In considering a motion to dismiss under Fed.R.Civ.p. 12(b)(6), a court must determine whether the plaintiff has stated a claim upon which relief can be granted. A complaint must contain “enough facts to state a claim to relief that is plausible on its face.” Bell Atl. Corp. v. Twombly, 550 U.S. 544, 570 (2007). The plausibility requirement “does not impose a probability requirement at the pleading stage; it simply calls for enough fact to raise a reasonable expectation that discovery will reveal evidence” of the conduct necessary to make out the claim. Id. at 556. “A claim has facial plausibility when the plaintiff pleads factual content that allows the court to draw the reasonable inference that the defendant is liable for the misconduct alleged.” Ashcroft v. Iqbal, 556 U.S. 662, 678 (2009). The court “must determine whether the complaint sufficiently alleges facts supporting all the elements necessary to establish an entitlement to relief under the legal theory proposed.” Lane v. Simon, 495 F.3d 1182, 1186 (10th Cir. 2007) (quoting Forest Guardians v. Forsgren, 478 F.3d 1149, 1160 (10th Cir. 2007)).

         III. Analysis

         Cox seeks judgment as a matter of law as to the entirety of Palzer's OADA claims, and Palzer's ADEA and Title VII claims based on any discrete act of alleged discrimination or retaliation that occurred on or before May 18, 2013. The court will separately consider each claim.

         A. Partial Judgment on the Pleadings

         Palzer first offers a procedural objection to Cox's motion for judgment on the pleadings, arguing that partial judgment on the pleadings is inappropriate because any judgment granted would not entirely dispose of one or more counts in the Petition. See [Doc. No. 61, pp. 4-6 (citing In re Amica, Inc., 130 B.R. 792, 796 (Bankr. N.D.Ill. 1991) (“Partial judgment on the pleadings is not possible in federal pleading unless it disposes entirely of one or more counts of the complaint.”)].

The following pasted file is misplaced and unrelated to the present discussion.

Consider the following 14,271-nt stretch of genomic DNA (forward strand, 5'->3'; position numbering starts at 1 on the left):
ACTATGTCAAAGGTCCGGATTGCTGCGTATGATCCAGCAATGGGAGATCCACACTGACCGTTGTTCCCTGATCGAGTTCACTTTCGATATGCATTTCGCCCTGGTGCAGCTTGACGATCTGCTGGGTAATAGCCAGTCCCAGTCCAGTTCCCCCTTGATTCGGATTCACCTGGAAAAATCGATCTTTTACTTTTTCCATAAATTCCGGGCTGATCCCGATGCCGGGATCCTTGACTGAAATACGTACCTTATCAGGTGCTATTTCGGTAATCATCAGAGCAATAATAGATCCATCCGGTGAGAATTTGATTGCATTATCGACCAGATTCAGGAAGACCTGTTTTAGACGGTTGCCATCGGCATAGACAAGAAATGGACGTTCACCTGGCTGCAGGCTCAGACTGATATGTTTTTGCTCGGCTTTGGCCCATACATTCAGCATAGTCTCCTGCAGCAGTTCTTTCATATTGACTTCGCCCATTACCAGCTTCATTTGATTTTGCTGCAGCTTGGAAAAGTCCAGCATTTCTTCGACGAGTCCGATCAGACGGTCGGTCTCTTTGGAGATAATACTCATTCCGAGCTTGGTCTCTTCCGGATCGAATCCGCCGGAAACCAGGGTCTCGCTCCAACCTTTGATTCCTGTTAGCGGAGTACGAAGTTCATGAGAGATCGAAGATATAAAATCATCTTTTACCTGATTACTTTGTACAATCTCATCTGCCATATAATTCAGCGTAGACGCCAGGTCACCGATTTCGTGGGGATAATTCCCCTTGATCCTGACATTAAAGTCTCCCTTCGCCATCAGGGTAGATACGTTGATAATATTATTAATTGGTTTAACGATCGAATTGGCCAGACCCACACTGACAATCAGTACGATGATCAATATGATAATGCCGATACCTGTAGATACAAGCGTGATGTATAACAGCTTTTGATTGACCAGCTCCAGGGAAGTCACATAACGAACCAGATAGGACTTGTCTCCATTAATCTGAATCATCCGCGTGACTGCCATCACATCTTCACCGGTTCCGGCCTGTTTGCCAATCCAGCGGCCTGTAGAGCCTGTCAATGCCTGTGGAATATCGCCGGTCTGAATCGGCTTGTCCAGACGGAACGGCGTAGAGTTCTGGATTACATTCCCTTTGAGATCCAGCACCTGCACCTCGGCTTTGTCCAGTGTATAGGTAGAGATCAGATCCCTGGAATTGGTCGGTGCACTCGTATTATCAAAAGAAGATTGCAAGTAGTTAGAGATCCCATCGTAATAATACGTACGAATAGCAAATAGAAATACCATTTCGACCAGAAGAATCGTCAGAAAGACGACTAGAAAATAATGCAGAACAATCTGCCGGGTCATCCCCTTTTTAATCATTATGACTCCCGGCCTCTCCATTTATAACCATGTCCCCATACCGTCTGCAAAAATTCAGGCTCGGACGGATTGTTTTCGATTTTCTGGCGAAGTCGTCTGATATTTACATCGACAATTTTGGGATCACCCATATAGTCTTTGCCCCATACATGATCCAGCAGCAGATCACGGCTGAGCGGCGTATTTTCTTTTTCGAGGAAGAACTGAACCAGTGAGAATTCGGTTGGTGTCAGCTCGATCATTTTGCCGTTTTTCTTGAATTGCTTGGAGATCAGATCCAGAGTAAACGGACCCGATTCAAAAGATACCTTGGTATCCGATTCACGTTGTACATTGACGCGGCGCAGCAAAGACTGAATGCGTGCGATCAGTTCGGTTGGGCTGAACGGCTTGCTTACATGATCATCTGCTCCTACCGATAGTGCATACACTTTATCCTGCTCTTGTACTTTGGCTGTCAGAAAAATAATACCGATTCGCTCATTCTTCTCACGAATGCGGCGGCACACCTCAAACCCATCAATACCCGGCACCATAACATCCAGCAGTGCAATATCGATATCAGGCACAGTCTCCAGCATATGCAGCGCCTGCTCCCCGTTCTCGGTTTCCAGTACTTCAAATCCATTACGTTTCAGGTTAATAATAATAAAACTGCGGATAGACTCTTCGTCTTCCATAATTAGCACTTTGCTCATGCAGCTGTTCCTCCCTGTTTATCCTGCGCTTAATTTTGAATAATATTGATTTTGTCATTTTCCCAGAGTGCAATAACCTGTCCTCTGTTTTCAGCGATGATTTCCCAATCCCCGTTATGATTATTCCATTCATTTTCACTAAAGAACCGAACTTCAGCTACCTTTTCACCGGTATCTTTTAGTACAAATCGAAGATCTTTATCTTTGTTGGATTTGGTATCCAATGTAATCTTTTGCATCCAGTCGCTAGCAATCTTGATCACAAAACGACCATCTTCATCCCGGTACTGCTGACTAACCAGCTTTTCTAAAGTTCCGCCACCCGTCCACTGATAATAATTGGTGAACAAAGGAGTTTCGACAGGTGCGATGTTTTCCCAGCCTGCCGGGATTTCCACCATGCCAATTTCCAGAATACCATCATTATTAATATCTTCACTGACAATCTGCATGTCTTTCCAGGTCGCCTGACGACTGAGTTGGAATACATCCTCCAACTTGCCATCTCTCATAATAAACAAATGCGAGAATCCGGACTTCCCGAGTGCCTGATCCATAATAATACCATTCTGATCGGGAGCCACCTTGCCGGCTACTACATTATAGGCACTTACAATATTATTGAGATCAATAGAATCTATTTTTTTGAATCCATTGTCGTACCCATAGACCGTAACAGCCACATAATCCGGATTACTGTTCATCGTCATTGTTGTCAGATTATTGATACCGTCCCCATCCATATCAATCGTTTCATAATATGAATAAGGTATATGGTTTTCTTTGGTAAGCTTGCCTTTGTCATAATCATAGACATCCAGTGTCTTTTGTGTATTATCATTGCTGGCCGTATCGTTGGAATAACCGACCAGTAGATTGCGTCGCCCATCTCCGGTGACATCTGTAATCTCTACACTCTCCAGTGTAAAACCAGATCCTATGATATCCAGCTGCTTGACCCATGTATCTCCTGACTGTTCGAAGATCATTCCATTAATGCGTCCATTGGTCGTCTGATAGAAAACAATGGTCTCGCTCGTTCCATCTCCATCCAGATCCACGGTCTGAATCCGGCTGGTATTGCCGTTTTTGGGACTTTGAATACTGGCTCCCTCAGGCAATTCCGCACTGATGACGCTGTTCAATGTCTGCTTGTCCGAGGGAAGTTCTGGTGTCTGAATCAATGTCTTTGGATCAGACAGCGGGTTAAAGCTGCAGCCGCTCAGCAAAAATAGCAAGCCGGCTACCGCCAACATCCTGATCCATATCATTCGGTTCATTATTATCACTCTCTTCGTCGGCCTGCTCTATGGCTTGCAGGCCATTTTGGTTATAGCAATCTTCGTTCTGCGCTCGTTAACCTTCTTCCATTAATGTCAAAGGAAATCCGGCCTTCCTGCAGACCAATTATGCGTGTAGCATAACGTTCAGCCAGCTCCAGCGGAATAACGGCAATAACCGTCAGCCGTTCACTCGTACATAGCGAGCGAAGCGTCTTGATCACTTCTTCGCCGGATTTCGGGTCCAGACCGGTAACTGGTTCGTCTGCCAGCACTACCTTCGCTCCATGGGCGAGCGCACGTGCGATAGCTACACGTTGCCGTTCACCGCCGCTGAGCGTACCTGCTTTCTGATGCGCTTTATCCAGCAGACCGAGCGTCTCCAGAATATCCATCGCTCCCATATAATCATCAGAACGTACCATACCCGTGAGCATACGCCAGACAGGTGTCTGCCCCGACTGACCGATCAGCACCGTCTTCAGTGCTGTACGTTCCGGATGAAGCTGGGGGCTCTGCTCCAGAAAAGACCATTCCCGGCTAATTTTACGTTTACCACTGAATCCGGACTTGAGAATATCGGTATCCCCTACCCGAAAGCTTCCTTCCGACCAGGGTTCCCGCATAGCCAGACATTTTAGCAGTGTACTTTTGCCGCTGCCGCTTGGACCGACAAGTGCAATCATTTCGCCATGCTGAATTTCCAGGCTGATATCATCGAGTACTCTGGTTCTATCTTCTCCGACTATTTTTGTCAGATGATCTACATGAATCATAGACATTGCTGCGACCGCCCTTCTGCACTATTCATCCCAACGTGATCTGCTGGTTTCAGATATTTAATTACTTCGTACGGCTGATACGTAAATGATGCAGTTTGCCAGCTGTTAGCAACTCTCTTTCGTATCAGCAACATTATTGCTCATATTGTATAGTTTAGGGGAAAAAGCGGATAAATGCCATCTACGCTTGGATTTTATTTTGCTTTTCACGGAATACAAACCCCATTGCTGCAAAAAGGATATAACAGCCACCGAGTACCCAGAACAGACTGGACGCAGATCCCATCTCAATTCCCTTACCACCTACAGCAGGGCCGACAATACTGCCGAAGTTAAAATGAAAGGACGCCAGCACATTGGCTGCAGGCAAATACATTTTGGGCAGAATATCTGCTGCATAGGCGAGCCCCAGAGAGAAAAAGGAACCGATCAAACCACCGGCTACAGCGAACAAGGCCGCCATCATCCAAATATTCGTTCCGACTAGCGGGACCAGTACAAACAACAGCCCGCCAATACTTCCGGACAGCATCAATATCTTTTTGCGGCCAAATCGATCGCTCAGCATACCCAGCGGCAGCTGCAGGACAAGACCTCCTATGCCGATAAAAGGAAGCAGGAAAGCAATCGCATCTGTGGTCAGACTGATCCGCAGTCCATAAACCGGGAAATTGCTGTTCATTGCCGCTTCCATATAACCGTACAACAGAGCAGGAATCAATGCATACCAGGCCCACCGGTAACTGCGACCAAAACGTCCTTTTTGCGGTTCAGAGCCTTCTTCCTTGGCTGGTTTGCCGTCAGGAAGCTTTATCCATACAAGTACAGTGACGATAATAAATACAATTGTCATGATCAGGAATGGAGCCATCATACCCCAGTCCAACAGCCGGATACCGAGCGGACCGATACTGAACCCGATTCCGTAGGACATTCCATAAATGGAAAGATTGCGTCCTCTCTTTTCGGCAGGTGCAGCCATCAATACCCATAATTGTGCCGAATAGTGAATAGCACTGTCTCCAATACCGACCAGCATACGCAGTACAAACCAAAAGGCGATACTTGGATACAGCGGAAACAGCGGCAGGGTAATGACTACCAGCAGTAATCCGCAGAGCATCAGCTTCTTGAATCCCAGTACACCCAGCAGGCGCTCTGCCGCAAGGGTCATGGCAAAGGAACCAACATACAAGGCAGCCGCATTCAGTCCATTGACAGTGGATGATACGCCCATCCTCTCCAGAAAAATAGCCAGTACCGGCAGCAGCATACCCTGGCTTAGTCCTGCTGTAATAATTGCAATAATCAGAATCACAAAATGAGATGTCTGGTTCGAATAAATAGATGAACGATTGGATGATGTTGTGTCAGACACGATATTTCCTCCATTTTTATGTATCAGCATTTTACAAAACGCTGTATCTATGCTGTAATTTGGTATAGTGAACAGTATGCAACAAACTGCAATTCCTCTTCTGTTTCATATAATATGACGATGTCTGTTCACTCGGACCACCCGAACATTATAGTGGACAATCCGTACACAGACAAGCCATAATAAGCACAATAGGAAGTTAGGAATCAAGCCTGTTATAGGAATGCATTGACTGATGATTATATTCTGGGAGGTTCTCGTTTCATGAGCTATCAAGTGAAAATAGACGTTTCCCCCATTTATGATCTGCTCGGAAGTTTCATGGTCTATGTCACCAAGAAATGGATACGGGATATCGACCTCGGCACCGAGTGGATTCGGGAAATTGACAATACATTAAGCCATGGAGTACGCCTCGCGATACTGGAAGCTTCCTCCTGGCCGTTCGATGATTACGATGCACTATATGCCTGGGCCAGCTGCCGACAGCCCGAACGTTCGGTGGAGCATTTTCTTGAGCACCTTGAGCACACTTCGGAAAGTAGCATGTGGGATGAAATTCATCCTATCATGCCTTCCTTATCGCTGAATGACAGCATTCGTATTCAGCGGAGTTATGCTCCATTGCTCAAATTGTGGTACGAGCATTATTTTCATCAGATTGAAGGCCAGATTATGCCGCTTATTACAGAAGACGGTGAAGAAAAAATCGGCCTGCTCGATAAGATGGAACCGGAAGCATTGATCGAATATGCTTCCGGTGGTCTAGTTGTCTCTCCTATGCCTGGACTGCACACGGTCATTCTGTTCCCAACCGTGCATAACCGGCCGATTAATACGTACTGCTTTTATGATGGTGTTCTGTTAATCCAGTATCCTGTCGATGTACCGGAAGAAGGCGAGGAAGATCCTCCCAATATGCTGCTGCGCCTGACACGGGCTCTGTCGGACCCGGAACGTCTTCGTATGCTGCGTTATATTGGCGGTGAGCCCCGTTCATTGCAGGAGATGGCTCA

Federal Rule of Civil Procedure 12(c) neither provides for nor prohibits motions for partial judgment on the pleadings. Fed.R.Civ.p. 12(c). However, Federal Rule of Civil Procedure 56- applicable to motions for summary judgment-permits partial summary judgments. Fed.R.Civ.P. 56. By analogy to the provisions of Rule 56, at least one court in this Circuit expressly concluded that “a motion for partial judgment on the pleadings is appropriate.” VNA Plus, Inc. v. Apria Healthcare Grp., Inc., 29 F.Supp.2d 1253, 1258 (D. Kan. 1998). Additionally, courts in this district routinely consider motions for partial judgment on the pleadings seeking judgment on some, but not all, of plaintiff's claims. See, e.g., Stuart C. Irby Co. v. Brown, No. 13-CV-0520-CVE-FHM, 2014 WL 585099 (N.D. Okla. Feb. 14, 2014); Williams Field Servs. Grp. LLC v. Gen. Elec. Int'l, Inc., No. 06-CV-0530-CVE-FHM, 2009 WL 151723 (N.D. Okla. Jan. 22, 2009) (granting in part and denying in part motion for partial judgment on the pleadings); Horton v. Bank of Am., N.A., 189 F.Supp.3d 1286 (N.D. Okla. 2016) (granting in part and denying in part motion for partial judgment on the pleadings).

         In light of this persuasive authority, the court is persuaded by the reasoning of the United States District Court for the Northern District of California in Holloway v. Best Buy Co., Inc., No. C-05-5056-PJH, 2009 WL 1533668 (N.D. Cal. May 28, 2009). There, the court first noted that “[a]s to whether a Rule 12(c) motion can be used as a means to parse claims for relief or strike less than an entire count, the case law is not extensive.” Id. at *4. However, the court noted district judges in its district granting in part and denying in part motions for judgment on the pleadings. Id. The court concluded: “In light of the purpose of 12(c) motions . . . and given that each cause of action in the [Complaint] alleges what ...